Route 90 Bridge To Close Next Week For Reconstruction

OCEAN CITY — What seemed eminent last week is destined to become a reality next week: the Route 90 Bridge will be closed for repairs for at least two months.

The Maryland State Highway Administration (SHA) announced this week that due to the substantial structural damage found last week underneath an 85-foot section of the bridge that sits over the boat channel in the Assawoman Bay during an annual inspection, the bridge will be closed until mid-December (weather permitting) while repairs are done.

City Manager Dennis Dare hinted last week that the damage to the bridge might be substantial enough for the entire 85-foot section to be removed from the bridge, and replaced with a new section that would be built off-site, transported into the area on a barge and lifted into place.

On Tuesday, Dare’s guess, albeit an educated one, became a fact, as the SHA outlined its plans to fix the problem that forced them to restrict vehicles of more than 6,000 pounds from using the bridge last week.

“Over the next two months, crews will remove the 85-foot span over the navigational channel, fabricate and set new steel replacement beams, pour a new concrete bridge deck on the newly placed beams, restripe the new pavement, and install new raised pavement markers,” according to the SHA’s release.

The 6,000-pound emergency weight restriction, which is essentially a passenger vehicle or an unloaded pickup truck, will continue until the bridge closes at some point either next week or at the latest, early the following week.

Dare said that the exact date of closure is contingent on the contractor who wins the bid process and when they can get underway with the project.

“From what I understand is that they are going to award the bid by Monday evening, so they should have an idea of exactly when they’ll close the bridge for good then,” said Dare, “but to be honest they’ve got a lot of things that they have to organize but they will be on top of it and let us know as soon as they know.”

During the closure, eastbound traffic will detour to the Route 50 Bridge into Ocean City and traffic in Ocean City will be directed across the Route 50 Bridge. SHA will allow local traffic to use Route 90 to access Route 113, Route 589 to Ocean Pines or Saint Martins Neck Road toward Bishopville, but no vehicle will be allowed past the intersection of St. Martin’s Neck Road.

Last week, there was a mad scramble after the flaw was found underneath the bridge to not only pass an emergency weight restriction of 6,000 pounds, but also find some way to enforce it.

According to Dare, the SHA had to ask the town of Ocean City for use of its digital message boards until the SHA could get theirs in place, and the messages on those signs were changed from “6,000 pound weight limit” to “Passenger Vehicles Only” in order to make the restrictions clear to motorists unsure of the gross weight of their own vehicles.

Donnie Drewer, District Engineer for the SHA, said that if repairs to the bridge had to happen, this is probably the ideal time of year to do it without major weather delays.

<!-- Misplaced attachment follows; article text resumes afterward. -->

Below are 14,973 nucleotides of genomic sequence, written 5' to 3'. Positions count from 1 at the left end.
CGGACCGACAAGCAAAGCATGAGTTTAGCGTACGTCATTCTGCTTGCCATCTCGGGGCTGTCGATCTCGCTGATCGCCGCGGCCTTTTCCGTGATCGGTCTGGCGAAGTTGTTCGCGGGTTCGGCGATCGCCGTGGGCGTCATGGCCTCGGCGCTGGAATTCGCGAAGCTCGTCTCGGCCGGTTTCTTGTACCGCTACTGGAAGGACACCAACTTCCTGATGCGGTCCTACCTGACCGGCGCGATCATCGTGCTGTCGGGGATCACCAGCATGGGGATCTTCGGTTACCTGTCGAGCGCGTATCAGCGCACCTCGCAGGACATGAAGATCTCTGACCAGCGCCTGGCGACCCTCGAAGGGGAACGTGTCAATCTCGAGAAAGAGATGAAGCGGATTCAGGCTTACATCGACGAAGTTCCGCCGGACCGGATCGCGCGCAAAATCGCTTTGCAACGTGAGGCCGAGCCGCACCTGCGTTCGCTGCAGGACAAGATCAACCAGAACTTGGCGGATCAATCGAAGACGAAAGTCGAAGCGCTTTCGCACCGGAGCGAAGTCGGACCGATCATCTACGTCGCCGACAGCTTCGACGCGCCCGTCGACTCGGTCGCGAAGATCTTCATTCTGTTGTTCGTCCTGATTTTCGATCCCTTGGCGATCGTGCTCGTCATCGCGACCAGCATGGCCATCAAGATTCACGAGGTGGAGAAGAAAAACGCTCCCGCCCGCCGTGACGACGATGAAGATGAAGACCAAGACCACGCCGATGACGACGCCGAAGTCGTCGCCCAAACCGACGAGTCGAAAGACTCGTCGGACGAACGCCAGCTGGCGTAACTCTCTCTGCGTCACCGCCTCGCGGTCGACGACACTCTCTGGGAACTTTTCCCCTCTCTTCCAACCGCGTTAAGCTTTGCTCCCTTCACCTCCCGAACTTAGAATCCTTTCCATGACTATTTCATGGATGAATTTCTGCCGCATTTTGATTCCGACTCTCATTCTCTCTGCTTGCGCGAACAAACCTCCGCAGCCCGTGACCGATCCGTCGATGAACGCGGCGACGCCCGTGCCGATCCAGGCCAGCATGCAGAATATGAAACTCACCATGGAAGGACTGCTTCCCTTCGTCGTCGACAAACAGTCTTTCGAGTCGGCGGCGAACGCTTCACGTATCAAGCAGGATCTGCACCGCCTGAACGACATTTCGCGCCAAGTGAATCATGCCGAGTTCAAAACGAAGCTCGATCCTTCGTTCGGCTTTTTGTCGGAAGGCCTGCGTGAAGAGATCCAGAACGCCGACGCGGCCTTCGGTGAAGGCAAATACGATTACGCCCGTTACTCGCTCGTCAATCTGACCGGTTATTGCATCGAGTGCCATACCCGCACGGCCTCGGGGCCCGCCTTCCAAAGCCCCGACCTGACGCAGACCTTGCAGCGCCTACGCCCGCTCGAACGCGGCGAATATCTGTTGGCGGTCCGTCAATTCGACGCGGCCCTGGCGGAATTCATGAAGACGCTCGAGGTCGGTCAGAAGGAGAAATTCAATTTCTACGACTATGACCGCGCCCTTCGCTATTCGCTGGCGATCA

“I think that two months is sufficient time to get the job done based on history,” said Drewer. “The weather will probably play a little bit of a part and push us back a little, but that all depends on how bad the weather gets in the near future. At least, it’s not February.”

Most are downplaying the bridge’s closure as more of an inconvenience than a major concern, including this weekend’s Endless Summer Cruisin’ event coordinator Bob Rothermel.

“I worry less about the people coming for the Cruisin’ event than I do about the general public concerning the 6,000-pound weight limit on the bridge,” said Rothermel. “These folks know exactly how much their cars and their trailers weigh whereas the general public probably doesn’t.  They will find their way into town, and we are sold out, so we are expecting over 1,500 cars and probably another 1,000 people.”

Rothermel’s Cruisin’ events have seemingly coincided with planned or, in this case, unplanned road construction, in the past several years, but he says the mere coincidence has not dispelled people from coming to town to participate in the Cruisin’ festivities.

“People love coming to Ocean City for this event, even though there has been lot of roadwork or construction during our event the last few years,” said Rothermel. “Basically, it is what it is, and we are going to deal with it. It’s just a minor bump in the road.”

As for town operations, Dare told The Dispatch that Emergency Services Director Joe Theobald is in the process of putting together a “incident action plan” for the resort to ensure that the closure of the bridge will not effect the day to day operations.

“Basically, we’ve asked all the departments to submit their alternative procedures for their operations to us as soon as possible, and then we will centralize that information and manage it while the bridge is closed,” said Theobald.  “We are obviously waiting on the exact date of closure, but pretty soon, this is all going to be a memory and everything will be back to normal.”

Drewer said that the construction bid for the bridge project will be awarded on Monday and that this will more than likely be the final weekend the bridge is open to motorists.

“I would guess that once the bid gets awarded, the company will get started almost immediately,” said Drewer.